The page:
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We Drive Our 1977 Big-Block Ford F-150 on 42s All the Way to Alaska for Ultimate Adventure

Ultimate (Mis)adventure

Me: I'm going to drive my truck to Alaska this year for Ultimate Adventure!

Editor Hazel: Yeah, lots of people are doing that. Trent already drove the Rover up to prerun the route.

Me: Oh, but I'm going to drive a truck with a big-block!

Editor Hazel: Yeah, the Watsons are driving their shop truck with a 454 in it.

Me: Oh, but I am doing it on 42s!

Editor Hazel: Yeah, the Messers are driving up their Cherokee on 42s.

So maybe this trip wasn't as unique as I had hoped, but it was memorable nonetheless. After taking an oath of secrecy about the location for Ultimate Adventure 2019, my friend Brian Sumner and I took eight days to drive from Reno to Wasilla a month prior to the start. Tech Editor Verne Simons and I had previously driven my 1977 F-150 (dubbed Raymond, since everyone loves it) 2,300 miles to Cabo San Lucas and back, so I wasn't too worried about the reliability of the truck, just wearing out 42-inch-tall tires and feeding the thirsty 460 engine a steady diet of 91-octane premium.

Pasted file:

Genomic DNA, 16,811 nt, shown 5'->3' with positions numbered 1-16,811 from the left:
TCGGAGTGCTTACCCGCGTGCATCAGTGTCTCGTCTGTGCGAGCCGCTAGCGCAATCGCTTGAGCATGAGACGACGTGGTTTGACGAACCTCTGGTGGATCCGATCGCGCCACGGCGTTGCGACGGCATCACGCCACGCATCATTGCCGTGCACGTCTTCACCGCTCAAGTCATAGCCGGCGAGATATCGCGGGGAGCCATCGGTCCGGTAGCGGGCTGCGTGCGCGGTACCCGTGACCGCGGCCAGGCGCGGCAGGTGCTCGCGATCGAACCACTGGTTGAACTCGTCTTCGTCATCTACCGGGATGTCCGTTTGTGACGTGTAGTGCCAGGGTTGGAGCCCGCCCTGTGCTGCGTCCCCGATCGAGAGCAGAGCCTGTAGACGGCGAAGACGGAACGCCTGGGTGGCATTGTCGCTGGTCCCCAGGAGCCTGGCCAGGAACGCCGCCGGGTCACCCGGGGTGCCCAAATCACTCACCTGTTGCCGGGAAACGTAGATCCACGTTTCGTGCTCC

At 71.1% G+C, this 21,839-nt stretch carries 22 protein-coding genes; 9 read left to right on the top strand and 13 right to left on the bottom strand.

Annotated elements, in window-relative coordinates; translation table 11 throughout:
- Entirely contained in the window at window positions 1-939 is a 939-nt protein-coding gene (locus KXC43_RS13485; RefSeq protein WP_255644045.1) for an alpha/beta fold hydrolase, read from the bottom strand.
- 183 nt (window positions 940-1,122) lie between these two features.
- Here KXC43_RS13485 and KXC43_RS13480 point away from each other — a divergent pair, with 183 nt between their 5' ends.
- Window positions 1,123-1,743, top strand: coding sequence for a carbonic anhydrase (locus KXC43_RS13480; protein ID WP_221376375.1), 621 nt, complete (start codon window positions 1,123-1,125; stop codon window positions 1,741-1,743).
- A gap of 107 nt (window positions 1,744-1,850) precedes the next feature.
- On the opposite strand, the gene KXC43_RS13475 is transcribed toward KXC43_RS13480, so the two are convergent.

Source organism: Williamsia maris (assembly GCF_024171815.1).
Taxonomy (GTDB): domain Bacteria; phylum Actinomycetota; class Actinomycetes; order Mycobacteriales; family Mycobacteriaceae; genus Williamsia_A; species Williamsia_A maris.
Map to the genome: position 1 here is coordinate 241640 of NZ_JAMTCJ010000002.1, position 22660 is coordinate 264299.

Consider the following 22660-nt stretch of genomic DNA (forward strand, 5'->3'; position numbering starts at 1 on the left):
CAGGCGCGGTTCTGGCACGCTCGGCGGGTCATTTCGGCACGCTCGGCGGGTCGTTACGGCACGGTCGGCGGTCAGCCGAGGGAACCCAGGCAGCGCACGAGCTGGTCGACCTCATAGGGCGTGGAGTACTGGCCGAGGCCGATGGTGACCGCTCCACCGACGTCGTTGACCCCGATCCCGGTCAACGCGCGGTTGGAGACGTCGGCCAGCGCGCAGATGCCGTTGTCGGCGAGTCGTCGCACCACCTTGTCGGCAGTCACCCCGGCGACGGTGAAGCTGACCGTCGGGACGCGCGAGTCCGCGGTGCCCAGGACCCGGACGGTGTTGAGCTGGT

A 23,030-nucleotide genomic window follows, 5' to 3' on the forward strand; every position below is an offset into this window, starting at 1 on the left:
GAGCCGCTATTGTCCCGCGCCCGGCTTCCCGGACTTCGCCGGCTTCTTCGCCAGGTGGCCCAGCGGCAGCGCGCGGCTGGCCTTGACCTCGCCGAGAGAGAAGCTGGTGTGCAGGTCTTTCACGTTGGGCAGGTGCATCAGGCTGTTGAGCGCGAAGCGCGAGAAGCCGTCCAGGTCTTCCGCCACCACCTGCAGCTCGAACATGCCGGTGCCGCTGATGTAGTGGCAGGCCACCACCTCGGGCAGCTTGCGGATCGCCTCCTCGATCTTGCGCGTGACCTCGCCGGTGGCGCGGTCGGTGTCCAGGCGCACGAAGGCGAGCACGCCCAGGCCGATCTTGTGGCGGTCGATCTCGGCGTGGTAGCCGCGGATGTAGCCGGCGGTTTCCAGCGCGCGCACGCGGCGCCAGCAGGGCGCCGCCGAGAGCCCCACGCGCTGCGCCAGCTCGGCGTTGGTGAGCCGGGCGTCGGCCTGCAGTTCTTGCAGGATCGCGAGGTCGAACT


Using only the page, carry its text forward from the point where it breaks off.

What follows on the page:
We took our time meandering north from Portland, which turned out to be a bad idea since we were stuck in traffic all the way from Tacoma to Bellingham. At least with two of us in the truck we were able to use the OHV lane! We added a custom fan shroud from CR Fabrication before the trip, and between that and the Griffin aluminum radiator we never had cooling issues.